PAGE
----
How to segment markets

4. What about geographic segmentation?

Your interviews will reveal whether different regions have the same needs or not.

In some cases, new product teams already know that the needs of different geographic markets are different. Home construction techniques may vary greatly between North American and Europe for instance. But when in doubt, it’s helpful to approach this as a global project. When you do this, one of three things will happen:

  1. Same outcomes: You’ll hear mostly the same outcomes between Asia, Europe and N. America (for instance) during Blueprinting qualitative Discovery interviews. Then in quantitative Preference interviews, all three regions will provide essentially the same 1-to-10 importance and satisfaction ratings. Congratulations; You can develop a single global product!
  2. Different outcomes: The outcomes you hear in each region are so different, that you can’t ask for 1-to-10 Preference on a common set of outcomes. In this case, you’d need to develop three different products.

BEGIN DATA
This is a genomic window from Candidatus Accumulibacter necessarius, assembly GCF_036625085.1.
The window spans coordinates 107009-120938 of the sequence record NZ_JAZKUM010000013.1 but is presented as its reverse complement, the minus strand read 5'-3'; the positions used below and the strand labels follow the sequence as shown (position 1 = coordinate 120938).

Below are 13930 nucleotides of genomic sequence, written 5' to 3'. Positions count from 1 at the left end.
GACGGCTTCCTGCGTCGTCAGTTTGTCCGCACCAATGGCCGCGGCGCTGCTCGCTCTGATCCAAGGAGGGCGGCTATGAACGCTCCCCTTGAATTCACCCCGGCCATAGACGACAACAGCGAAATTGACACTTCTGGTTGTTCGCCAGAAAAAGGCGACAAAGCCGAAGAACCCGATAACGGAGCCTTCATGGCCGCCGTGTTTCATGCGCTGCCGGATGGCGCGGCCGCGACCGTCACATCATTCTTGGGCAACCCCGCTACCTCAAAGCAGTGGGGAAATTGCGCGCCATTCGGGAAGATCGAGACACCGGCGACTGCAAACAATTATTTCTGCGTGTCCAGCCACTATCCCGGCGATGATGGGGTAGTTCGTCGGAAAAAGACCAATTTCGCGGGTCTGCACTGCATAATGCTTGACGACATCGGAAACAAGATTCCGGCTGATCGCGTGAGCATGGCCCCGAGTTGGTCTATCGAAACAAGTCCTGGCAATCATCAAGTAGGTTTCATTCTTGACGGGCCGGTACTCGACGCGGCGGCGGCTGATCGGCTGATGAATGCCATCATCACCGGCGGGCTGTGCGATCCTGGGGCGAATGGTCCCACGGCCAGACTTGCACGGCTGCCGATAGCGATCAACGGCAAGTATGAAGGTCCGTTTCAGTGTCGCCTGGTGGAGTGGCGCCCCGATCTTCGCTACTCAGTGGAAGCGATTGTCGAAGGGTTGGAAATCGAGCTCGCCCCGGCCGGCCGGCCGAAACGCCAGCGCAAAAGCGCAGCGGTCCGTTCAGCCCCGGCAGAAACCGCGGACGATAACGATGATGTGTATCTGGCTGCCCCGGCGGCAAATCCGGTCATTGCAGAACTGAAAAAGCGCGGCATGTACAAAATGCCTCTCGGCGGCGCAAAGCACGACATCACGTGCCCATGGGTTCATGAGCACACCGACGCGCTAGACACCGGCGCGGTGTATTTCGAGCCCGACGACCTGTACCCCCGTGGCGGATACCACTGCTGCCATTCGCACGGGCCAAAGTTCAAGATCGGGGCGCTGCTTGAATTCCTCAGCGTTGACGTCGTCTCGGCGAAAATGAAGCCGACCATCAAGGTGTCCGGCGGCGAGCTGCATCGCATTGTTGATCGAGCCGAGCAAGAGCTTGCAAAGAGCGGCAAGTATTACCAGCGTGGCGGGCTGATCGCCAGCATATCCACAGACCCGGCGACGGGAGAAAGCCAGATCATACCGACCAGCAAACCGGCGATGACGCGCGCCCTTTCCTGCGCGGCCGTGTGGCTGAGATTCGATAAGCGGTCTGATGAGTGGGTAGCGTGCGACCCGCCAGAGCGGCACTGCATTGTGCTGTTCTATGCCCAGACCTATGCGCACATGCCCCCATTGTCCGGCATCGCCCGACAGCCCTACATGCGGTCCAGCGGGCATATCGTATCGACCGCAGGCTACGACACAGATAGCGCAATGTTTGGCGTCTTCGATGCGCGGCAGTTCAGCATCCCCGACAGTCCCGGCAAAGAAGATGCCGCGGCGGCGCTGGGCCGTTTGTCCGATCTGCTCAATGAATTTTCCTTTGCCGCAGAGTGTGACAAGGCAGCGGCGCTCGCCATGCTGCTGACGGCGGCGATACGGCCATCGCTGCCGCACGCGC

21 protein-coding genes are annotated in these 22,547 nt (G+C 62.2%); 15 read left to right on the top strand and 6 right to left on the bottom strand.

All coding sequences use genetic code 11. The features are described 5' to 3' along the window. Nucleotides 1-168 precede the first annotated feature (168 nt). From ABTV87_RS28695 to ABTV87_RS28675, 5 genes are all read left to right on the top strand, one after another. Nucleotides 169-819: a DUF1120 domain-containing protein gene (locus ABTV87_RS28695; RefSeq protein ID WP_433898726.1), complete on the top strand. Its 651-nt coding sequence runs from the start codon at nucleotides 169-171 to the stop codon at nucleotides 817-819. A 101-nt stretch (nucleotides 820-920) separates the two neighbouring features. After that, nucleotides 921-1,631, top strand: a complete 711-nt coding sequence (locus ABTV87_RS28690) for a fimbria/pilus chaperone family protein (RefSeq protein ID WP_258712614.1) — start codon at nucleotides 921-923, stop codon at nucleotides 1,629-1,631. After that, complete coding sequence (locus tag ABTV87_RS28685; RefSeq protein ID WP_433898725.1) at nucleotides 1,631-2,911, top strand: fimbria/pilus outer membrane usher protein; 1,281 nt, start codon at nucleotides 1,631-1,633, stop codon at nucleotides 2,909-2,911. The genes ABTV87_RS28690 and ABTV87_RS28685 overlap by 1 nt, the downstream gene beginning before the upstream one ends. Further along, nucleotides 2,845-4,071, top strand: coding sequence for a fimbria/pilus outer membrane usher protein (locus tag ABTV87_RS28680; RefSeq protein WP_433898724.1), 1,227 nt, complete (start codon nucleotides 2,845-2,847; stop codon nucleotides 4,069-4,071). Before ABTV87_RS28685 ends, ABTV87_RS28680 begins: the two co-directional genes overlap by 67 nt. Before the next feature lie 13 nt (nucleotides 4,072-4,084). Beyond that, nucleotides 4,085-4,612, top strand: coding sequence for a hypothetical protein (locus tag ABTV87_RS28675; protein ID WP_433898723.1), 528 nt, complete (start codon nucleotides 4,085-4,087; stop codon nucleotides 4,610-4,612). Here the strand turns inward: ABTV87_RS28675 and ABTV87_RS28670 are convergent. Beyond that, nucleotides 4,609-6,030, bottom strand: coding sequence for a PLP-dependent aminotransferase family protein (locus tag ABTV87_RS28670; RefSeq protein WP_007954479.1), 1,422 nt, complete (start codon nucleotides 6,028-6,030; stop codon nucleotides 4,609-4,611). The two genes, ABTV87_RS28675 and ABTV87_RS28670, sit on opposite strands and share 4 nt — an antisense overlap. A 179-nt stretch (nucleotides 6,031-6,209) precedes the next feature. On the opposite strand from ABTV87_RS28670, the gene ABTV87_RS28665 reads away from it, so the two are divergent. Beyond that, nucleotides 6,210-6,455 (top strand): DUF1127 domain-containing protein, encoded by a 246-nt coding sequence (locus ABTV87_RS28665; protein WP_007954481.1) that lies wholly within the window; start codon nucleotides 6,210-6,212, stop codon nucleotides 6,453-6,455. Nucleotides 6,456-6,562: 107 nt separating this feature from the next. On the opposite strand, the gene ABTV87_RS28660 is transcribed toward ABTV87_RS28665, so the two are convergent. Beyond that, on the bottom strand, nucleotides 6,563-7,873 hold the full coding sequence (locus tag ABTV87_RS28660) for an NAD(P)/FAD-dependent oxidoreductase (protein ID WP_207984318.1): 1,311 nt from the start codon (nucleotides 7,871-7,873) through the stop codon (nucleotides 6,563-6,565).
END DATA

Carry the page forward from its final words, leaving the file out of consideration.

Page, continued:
3. Similar outcomes: You generally hear the same Discovery interview outcomes in each region, but after Preference interviews, the regions give different 1-to-10 importance and satisfaction ratings. And these result in different Market Satisfaction Gaps for many of the outcomes. In this case you look for common outcomes to pursue, and may be able to create a single platform product… with nuances for each region.

For more on Market Satisfaction Gaps, download the AIM white paper, Market Satisfaction Gaps.

 

Keywords: Geographic segmentation, geographic segments, market segments, Market Satisfaction Gaps, global project, Discovery interviews, Preference interviews